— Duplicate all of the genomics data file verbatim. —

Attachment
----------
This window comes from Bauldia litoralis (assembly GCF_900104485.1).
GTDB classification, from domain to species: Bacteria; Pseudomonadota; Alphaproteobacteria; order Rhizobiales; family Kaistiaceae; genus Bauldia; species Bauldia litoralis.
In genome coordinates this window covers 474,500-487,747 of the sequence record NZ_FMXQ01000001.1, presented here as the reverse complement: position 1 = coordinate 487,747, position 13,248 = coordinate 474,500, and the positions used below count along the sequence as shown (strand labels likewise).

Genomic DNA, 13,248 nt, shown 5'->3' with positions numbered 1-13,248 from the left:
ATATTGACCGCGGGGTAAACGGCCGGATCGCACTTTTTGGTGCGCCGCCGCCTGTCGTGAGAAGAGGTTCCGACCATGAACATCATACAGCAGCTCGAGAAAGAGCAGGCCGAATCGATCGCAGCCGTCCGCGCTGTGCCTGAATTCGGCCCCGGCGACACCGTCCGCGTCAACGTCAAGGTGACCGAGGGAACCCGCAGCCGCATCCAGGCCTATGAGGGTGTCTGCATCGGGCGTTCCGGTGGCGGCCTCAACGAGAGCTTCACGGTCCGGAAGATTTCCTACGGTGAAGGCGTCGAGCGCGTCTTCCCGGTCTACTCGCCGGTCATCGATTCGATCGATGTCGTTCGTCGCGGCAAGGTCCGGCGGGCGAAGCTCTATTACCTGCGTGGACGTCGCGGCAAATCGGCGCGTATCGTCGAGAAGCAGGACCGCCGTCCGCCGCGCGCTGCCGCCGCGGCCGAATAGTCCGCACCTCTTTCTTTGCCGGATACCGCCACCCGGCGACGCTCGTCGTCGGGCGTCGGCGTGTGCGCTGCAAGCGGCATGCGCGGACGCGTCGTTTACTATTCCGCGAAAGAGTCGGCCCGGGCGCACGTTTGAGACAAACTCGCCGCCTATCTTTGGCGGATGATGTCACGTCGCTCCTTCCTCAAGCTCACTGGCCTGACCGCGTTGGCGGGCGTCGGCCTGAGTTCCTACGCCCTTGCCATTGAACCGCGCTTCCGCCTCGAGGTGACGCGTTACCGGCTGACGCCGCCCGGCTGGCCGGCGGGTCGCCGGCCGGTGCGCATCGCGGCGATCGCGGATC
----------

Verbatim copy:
This window comes from Bauldia litoralis (assembly GCF_900104485.1).
GTDB classification, from domain to species: Bacteria; Pseudomonadota; Alphaproteobacteria; order Rhizobiales; family Kaistiaceae; genus Bauldia; species Bauldia litoralis.
In genome coordinates this window covers 474,500-487,747 of the sequence record NZ_FMXQ01000001.1, presented here as the reverse complement: position 1 = coordinate 487,747, position 13,248 = coordinate 474,500, and the positions used below count along the sequence as shown (strand labels likewise).

Genomic DNA, 13,248 nt, shown 5'->3' with positions numbered 1-13,248 from the left:
ATATTGACCGCGGGGTAAACGGCCGGATCGCACTTTTTGGTGCGCCGCCGCCTGTCGTGAGAAGAGGTTCCGACCATGAACATCATACAGCAGCTCGAGAAAGAGCAGGCCGAATCGATCGCAGCCGTCCGCGCTGTGCCTGAATTCGGCCCCGGCGACACCGTCCGCGTCAACGTCAAGGTGACCGAGGGAACCCGCAGCCGCATCCAGGCCTATGAGGGTGTCTGCATCGGGCGTTCCGGTGGCGGCCTCAACGAGAGCTTCACGGTCCGGAAGATTTCCTACGGTGAAGGCGTCGAGCGCGTCTTCCCGGTCTACTCGCCGGTCATCGATTCGATCGATGTCGTTCGTCGCGGCAAGGTCCGGCGGGCGAAGCTCTATTACCTGCGTGGACGTCGCGGCAAATCGGCGCGTATCGTCGAGAAGCAGGACCGCCGTCCGCCGCGCGCTGCCGCCGCGGCCGAATAGTCCGCACCTCTTTCTTTGCCGGATACCGCCACCCGGCGACGCTCGTCGTCGGGCGTCGGCGTGTGCGCTGCAAGCGGCATGCGCGGACGCGTCGTTTACTATTCCGCGAAAGAGTCGGCCCGGGCGCACGTTTGAGACAAACTCGCCGCCTATCTTTGGCGGATGATGTCACGTCGCTCCTTCCTCAAGCTCACTGGCCTGACCGCGTTGGCGGGCGTCGGCCTGAGTTCCTACGCCCTTGCCATTGAACCGCGCTTCCGCCTCGAGGTGACGCGTTACCGGCTGACGCCGCCCGGCTGGCCGGCGGGTCGCCGGCCGGTGCGCATCGCGGCGATCGCGGATC